Huatulco

We traveled about 240nm from Puerto Marquez/Acapulco without a stop. We were able to sail in the afternoon sea breezes for the first two days, but otherwise we motored.

We intended to stop in Puerto Angel. We pulled into the harbour and decided that it was too small, too crowded with pangas and had too much swell. So we pushed on another four hours to the bays of Huatulco.

We anchored four times in Juranta before we found a spot that we liked. The bay has room for a half dozen boats in 8m, sand. There are reefs off the beach at the head of the bay, but they are inside the buoyed swimming area. Many people arrived in the afternoon to snorkel the reefs and play on the beach. We stayed two nights, and did a little snorkeling of our own.

We then went to Bahia Maguey. Maguey has palapa restaurants lining the beach with hundreds of tourists. The bay is large and we had lots of room to anchor in 25′, sand bottom. Both Juranta and Maguey have very good wind shelter: it was blowing 20-25 from the west when we sailed between them but it was calm in both bays. This good wind shelter is very unusual for Mexico.

After Maguey we pulled into Marina Chahue. The have a nice facility, again with surge so keep up the chafe guard. There are about 50 slips, asking US$0.60/foot/night or US$9/foot/month, water included and power metered (our actual bill was almost US$0.80/ft/night with tax and fees. We had lots of extra assistance and were happy to pay up). The harbourmaster Enrique speaks English fluently and is very helpful. The marina has been working on its fuel dock for many years (I had heard from Freezing Rain that it was close to completion in 2007) but there is still no fuel dock nor any dock front services. However Enrique will lend you jerry cans and transport you in his truck to Pemex. Enrique also assists with entry and exit papers. Finally, Enrique is considered somewhat of an expert on the Tehuantepec and advises on weather and crossings.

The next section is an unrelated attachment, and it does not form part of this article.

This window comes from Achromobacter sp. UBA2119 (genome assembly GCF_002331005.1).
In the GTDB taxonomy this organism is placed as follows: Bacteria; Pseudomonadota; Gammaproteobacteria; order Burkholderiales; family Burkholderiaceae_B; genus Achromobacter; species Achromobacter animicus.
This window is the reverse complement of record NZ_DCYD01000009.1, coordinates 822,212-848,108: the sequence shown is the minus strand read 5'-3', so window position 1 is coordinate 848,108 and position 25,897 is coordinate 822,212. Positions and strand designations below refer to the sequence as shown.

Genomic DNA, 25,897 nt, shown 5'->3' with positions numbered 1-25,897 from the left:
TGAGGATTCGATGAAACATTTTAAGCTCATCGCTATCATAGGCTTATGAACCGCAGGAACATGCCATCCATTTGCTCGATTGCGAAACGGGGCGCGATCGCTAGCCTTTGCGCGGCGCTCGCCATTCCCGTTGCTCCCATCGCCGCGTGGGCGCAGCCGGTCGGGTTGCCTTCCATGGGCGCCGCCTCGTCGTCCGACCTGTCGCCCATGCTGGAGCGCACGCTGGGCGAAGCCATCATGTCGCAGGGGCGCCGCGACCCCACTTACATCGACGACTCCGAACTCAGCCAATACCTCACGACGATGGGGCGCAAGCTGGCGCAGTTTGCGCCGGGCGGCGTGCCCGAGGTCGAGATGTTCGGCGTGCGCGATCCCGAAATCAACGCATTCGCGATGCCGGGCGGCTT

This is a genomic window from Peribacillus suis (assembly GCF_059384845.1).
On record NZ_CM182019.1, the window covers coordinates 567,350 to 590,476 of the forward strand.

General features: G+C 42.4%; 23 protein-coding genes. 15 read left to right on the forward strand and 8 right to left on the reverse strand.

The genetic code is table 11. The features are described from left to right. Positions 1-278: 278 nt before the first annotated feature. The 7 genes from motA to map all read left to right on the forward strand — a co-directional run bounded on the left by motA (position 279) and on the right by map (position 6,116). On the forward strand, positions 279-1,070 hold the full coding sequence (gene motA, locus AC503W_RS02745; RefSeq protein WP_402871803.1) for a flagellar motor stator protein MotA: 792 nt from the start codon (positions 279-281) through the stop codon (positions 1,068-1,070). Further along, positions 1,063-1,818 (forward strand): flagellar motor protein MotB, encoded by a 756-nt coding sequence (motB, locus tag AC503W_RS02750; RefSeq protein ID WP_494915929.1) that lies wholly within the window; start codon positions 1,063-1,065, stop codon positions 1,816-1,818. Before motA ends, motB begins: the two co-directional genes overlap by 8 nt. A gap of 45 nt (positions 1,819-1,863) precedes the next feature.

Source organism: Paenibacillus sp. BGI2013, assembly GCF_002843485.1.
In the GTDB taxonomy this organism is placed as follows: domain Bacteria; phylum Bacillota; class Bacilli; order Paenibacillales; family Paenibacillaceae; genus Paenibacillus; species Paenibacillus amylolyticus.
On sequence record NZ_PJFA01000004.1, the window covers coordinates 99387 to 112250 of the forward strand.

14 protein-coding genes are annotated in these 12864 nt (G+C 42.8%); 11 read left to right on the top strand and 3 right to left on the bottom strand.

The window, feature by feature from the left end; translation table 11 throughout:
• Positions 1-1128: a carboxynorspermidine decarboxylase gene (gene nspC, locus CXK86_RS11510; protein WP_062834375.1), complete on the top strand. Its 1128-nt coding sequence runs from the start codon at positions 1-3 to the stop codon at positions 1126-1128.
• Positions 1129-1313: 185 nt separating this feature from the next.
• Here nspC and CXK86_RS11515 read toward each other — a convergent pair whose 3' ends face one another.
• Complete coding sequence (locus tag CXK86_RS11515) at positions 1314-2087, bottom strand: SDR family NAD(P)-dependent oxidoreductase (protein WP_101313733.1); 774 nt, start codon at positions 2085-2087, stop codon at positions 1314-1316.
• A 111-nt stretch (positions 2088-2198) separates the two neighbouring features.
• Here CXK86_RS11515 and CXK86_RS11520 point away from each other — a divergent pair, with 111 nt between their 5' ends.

Marina Chahue is also home to one of the Mexican navy’s absolutely first-class 30-foot rescue-zodiacs, staffed 24 hours a day. This is one of the most capable and best maintained vessels that I have ever seen, certainly the most capable rescue boat that I’ve seen in Mexico. Doubtlessly that says a lot about the Tehuantepec.

The aids to navigation have changed a lot since the charts we have were made. From west to east:

  1. There is a lighthouse atop the headland between Bahias Organo and Santa Cruz.
  2. Bahia Santa Cruz has a red and a green light on the headlands on either side.
  3. The reef between Santa Cruz and Chahue has a white light.
  4. Marina Chahue has a red and a green light on either side of the entrance, and buoys in the channel.

Town is a bit of a walk from the marina, but is also very nice. The civic planners must think that Huatulco will be a city, but right now it is a town with a lot of excess roads. Still, everything is in great condition, the roads and sidewalks are wide and the buildings in great repair.

The bays of Huatulco are amongst the best cruising grounds since Canada. They are pretty, well sheltered, and close together. If we’d have had better information we would have arrived here earlier and spent more time.

We’re leaving Mexico on Friday for El Salvador. Wish us luck.

3 Comments

  1. this message of yours received here after your giant long silent voyage to El Salvador.

    a long wait for news, as in your crossing from the baja to the mainland previoulsy.

    bon voyage!

  2. I am looking for information on dry storage at Marina Chahue. I was told there is some available and it is possible to leave your boat in it for extended periods of time. I would appreciate any information you have on that.

    Thanks

  3. @Janet: There is lots of good dry storage at Marina Chahue. The staff and security is top notch, and I believe Huatulco is outside the major storm tracks. BUT, due to bureaucratic nonsense they don’t have a travel lift. We saw them use a crane to haul a 30′ boat, which went well but made me nervous. I personally would prefer a location with a travel lift, which unfortunately is far away.